In my last post, I talked about Americans poor food choices and how we can substitute other foods to make a healthier choice. But it’s not just about eating different foods, portion control plays an equally important part in controlling your weight. This is the hardest part, we’ve super-sized our meals in some cases all our lives and now we have to shrink our stomach so we can eat less and still feel full. O.K., I’m not blaming over weight solely on over-eating, Bad food choices and to many sugary drinks will cause excess body fat over time. That type of diet may not affect you during your school years, but as you mature even into your late 20’s and you settle into a desk job, your activity level starts to go down. And even if you work out three or four times a week, you still don’t have the same level of activity you had in your teens or earlier. That activity level you use to have burned all those calories you consumed while in school. Kids do eat poorly during their school years. Most over-weight problems start by those poor eating habits that developed during school. Most parents overlook the poor eating habits of their kids and are just happy that their eating something. As you read on, remember that weight control is still about ‘number of calories consumed each day”. With normal activity, a women will burn 1500 to 1800 calories depending on your size, Google it. And a man about 500 more. When you calorie count don’t forget the drinks. Eat only what you need to maintain good health. By reading the following you’ll get an idea of the proper portion. Restaurant portions have changed our views on what a portion should look like, don’t let them fool you.
Super-sized meals have inflated portion sizes, and us along with them. Start downsizing to healthy portions and your body will, too. Check food labels and restaurant menus for hidden calories. Learn to “eyeball” your food to gauge what’s too much — and what’s just right.
Shrink Your Plate to Lose Weight
You may have grown up being told to “clean your plate.” The problem is that dinner plates in homes — and at restaurants – have steadily gotten bigger. And so has the amount of food we put on them. If you clean your plate now, you’re probably overeating.
To shrink your portions — and your waistline:
• Eat from a smaller dish like a luncheon or salad plate.
• Learn and dish up the right-sized portion.
• Don’t go back for seconds or keep platters of food on the table to tempt you.
• Store leftovers in single-serving containers for other quick meals.
Eating Out? 4 Tips on Portion Size
Restaurants typically serve one person enough food for two or three. But you don’t have to eat it all. Be smart about
how to make restaurant portions work for you:
• Ask if you can order a half portion or something from the child’s menu.
• If you order a full-size entree, box up half of it before you start eating.
• Split dishes with a friend.
• Eat a healthy appetizer and soup or salad instead of an entree.
Your Daily Diet
How many calories you should have depends on your age, whether you’re a man or a woman, and how active you are. A woman who is not active should have 1,600-1,800 calories a day. An average-sized man who is fairly active should have 2,400-2,800 calories.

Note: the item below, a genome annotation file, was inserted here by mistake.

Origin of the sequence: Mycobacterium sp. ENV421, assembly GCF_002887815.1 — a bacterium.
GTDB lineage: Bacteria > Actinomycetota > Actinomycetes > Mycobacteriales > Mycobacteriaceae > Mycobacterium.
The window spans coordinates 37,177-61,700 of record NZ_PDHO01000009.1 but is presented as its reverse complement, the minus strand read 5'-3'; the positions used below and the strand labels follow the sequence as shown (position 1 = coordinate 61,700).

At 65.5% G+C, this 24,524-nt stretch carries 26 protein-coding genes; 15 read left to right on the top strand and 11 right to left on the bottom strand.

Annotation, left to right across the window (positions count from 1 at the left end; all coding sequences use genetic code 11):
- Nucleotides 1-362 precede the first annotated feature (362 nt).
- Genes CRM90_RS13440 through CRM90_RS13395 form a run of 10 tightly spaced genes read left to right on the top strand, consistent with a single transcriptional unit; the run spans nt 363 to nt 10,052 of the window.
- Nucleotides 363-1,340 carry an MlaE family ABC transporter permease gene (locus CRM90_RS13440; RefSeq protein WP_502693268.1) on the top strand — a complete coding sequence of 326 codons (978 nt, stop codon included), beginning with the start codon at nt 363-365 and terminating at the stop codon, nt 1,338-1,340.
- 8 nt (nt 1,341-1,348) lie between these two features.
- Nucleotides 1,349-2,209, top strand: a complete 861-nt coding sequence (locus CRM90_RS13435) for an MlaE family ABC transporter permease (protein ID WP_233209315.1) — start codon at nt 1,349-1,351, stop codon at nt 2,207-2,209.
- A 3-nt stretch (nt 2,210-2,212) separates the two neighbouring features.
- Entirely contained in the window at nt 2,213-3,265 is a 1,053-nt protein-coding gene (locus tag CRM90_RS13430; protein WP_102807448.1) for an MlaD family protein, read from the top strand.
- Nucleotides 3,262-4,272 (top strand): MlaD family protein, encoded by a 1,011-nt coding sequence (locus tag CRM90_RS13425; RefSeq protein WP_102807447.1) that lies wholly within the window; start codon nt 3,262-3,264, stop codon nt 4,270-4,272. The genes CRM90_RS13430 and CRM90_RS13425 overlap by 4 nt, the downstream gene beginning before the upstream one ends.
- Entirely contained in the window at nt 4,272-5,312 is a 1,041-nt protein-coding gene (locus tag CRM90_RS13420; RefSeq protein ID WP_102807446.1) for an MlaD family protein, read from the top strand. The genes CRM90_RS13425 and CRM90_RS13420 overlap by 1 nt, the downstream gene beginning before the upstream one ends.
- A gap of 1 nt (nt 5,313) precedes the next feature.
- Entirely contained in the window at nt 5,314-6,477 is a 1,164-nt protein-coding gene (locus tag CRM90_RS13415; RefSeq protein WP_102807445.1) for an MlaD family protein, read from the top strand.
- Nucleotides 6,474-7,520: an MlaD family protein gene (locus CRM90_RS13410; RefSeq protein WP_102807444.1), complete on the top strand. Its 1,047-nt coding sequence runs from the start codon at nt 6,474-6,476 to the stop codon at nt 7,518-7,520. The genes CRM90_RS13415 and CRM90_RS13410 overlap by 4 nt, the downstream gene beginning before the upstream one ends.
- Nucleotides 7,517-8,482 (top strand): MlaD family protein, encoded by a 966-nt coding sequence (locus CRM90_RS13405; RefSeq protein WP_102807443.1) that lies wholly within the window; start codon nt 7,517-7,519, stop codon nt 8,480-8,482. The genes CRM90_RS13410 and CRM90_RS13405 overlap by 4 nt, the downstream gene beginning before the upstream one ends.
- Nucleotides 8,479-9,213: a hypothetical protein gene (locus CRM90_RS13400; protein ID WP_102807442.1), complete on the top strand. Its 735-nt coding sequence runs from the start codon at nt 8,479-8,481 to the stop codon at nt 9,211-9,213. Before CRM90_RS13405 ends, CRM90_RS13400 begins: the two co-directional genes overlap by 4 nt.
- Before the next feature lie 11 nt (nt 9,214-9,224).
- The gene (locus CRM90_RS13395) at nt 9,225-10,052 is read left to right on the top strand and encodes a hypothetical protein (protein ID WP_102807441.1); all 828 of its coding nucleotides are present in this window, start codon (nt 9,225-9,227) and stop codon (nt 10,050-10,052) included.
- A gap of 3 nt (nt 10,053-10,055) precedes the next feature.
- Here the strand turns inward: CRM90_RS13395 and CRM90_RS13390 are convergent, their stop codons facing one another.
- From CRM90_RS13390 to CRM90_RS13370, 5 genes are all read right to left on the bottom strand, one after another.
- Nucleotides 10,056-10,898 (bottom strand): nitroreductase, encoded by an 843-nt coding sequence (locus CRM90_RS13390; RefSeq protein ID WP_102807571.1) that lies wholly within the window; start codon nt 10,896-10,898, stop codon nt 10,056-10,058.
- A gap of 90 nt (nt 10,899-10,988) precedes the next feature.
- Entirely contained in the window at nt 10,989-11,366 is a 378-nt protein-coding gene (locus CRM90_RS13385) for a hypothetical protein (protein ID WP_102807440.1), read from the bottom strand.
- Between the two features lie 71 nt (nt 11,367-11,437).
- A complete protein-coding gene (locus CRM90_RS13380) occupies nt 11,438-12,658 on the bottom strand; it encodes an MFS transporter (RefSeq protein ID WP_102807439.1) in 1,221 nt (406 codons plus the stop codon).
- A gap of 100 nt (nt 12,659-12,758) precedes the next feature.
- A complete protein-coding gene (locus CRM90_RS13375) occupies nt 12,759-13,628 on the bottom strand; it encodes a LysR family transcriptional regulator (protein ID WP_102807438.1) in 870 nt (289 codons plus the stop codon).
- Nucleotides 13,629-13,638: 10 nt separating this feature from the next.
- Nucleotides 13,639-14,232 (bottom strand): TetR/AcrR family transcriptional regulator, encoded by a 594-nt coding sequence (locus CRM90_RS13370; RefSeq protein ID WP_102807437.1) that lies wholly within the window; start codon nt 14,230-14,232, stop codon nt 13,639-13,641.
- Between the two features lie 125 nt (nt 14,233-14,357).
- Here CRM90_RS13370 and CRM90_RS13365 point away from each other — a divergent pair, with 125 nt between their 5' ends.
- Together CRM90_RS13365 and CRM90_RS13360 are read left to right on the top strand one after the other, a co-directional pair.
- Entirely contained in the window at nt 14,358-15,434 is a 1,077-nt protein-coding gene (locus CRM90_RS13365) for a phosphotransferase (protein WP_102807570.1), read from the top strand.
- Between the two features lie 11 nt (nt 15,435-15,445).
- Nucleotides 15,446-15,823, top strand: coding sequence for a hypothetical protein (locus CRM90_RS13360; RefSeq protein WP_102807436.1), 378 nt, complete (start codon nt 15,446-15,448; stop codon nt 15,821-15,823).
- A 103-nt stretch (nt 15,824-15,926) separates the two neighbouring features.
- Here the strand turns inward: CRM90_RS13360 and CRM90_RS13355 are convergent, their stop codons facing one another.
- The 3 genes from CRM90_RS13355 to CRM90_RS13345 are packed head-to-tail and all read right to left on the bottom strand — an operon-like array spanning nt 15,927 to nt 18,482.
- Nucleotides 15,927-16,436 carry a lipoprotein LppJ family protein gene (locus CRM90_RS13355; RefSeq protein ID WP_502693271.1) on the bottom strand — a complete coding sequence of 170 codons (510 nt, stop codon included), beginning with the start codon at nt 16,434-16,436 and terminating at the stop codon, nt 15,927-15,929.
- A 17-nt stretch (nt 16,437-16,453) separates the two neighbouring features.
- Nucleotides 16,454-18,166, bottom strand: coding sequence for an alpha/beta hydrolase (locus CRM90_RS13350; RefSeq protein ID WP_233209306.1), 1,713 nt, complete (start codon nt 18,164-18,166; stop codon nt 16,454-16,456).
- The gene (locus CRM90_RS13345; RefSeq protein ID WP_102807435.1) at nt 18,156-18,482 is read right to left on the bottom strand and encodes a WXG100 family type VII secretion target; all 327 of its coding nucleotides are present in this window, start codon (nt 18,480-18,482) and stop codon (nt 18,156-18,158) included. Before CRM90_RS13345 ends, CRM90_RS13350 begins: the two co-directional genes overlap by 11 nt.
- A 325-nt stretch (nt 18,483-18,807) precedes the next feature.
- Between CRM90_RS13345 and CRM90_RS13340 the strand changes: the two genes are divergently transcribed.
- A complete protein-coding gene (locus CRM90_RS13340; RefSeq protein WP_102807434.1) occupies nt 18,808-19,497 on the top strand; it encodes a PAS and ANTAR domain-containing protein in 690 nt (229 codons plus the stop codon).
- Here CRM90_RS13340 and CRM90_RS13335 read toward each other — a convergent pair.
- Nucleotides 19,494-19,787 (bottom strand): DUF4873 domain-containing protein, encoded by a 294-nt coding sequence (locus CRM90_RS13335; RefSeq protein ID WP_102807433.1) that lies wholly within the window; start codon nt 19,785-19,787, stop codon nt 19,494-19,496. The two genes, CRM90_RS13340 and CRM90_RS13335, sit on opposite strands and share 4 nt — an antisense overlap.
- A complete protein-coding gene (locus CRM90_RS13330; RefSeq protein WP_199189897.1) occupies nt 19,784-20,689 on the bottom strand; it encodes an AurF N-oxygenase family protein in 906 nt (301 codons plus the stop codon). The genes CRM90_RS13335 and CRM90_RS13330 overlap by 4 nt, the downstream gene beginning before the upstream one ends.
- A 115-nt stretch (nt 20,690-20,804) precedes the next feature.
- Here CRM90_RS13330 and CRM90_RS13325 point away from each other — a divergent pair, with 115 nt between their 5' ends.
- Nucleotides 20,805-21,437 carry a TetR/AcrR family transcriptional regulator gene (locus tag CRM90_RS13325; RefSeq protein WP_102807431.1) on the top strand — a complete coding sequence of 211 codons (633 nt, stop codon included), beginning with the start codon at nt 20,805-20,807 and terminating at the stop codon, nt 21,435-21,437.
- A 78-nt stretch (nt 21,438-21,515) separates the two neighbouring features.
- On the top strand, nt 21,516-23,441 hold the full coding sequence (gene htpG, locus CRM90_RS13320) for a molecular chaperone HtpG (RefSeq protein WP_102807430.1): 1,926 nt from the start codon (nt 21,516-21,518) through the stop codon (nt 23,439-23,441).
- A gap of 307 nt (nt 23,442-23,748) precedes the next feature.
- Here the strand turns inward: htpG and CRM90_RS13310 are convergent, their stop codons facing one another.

Have a healthy balance of foods each day:
• 1 1/2 – 2 cups of fruit and 2 1/2 – 3 1/2 cups of vegetables
• 6-9 ounces of grain, 1/2 from whole grains
• 3 cups of nonfat or low-fat dairy foods
• 5-6 1/2 ounces of protein (meat, beans, and seafood) each week
• No more than 5-7 teaspoons of oils, mostly from plants, fish, and nuts, rather than as added fat
• 160-330 calories from solid fats and added sugars
Learn to Eyeball a Portion Size
You don’t need to weigh or measure out your food every time you sit down to eat. Instead, keep a mental image of a deck of cards, a poker chip, a baseball, a hockey puck, a CD, dice, and a light bulb. This makes it easy for you eyeball healthy portion sizes.
Cut That Baked Potato Down to Size
1 medium potato = 1 computer mouse
That’s equal to 1 cup of vegetables.
If you use a mouse every day, it’s easy to grab the right size of potato at a grocery store. But a restaurant potato is likely to be twice that big and loaded with toppings and extra calories. To eat smart when you eat out:
• Eat a small portion of the potato and take the rest home for another meal.
• Choose a sweet potato instead. It gives you vitamin C and vitamin A, which keep your eyes and skin healthy.
For healthier pasta:
• If you eat more than one portion of pasta when you eat out, skip the breadbasket. But count the extra pasta
• another portion of your grains for the day.
Try whole-grain pasta. You’ll fill up on less and get extra fiber.
• Instead of Alfredo or other creamy sauces, choose tomato-based marinara.
• Use low-fat salad dressing when you make pasta salad.
These are examples of proper portions. And eating healthy foods becomes important when you are eating less. You want more nutrition to keep up your strength. Often people who are losing weight will also lose strength and that comes from lack of nutrition in the diet. Be sure to choice the right foods when dieting. Do your research.